I am very grateful for the opportunity to be a R&T contributor.  I have been a fan of this blog since it started and it is exciting for me to be able to participate in the on-going conversation in this unique way.

As a way of easing into my new role, I thought I would share with readers an article I wrote that can be found here in the current issue of America magazine. One can do only so much within in the confines of a 1,500 word essay, so I hope to explore the themes I address in more depth here at R&T.  I welcome any and all comments, disagreements or questions.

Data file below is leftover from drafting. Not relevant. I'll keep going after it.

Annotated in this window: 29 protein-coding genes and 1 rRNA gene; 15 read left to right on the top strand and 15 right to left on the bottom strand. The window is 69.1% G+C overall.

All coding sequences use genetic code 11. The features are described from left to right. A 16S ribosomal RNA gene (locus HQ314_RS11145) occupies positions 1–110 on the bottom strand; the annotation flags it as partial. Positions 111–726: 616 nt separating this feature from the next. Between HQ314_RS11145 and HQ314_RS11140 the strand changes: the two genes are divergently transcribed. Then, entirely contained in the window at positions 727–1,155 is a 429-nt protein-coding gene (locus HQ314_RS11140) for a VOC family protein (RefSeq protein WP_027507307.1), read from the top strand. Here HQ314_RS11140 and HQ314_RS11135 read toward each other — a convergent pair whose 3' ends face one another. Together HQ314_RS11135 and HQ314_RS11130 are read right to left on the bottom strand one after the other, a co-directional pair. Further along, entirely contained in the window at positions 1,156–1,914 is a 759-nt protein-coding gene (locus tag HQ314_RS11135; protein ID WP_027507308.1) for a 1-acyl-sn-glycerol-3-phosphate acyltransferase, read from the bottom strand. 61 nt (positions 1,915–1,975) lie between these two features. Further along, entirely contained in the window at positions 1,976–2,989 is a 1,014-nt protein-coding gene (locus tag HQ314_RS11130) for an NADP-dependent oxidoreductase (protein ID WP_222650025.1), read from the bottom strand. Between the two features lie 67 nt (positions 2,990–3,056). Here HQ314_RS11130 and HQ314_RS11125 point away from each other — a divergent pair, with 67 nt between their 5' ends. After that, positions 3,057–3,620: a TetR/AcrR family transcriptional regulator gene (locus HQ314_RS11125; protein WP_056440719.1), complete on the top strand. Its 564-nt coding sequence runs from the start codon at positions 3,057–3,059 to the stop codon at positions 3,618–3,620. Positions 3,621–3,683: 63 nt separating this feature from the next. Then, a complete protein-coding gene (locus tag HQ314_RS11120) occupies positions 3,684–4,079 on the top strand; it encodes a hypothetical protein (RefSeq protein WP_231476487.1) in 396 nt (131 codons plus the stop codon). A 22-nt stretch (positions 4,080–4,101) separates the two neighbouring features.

Peace,

Dave Nantais

Detroit, MI

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Over at The Middletown Blog, musicologist Chris McDonald has followed up on a post I wrote here at R&T titled “Your Comfort Food Was My Salvation,” about my experience of being freed, through unfashionable nerdy progressive, metal, and “corporate rock,” from much that was small about where I grew up.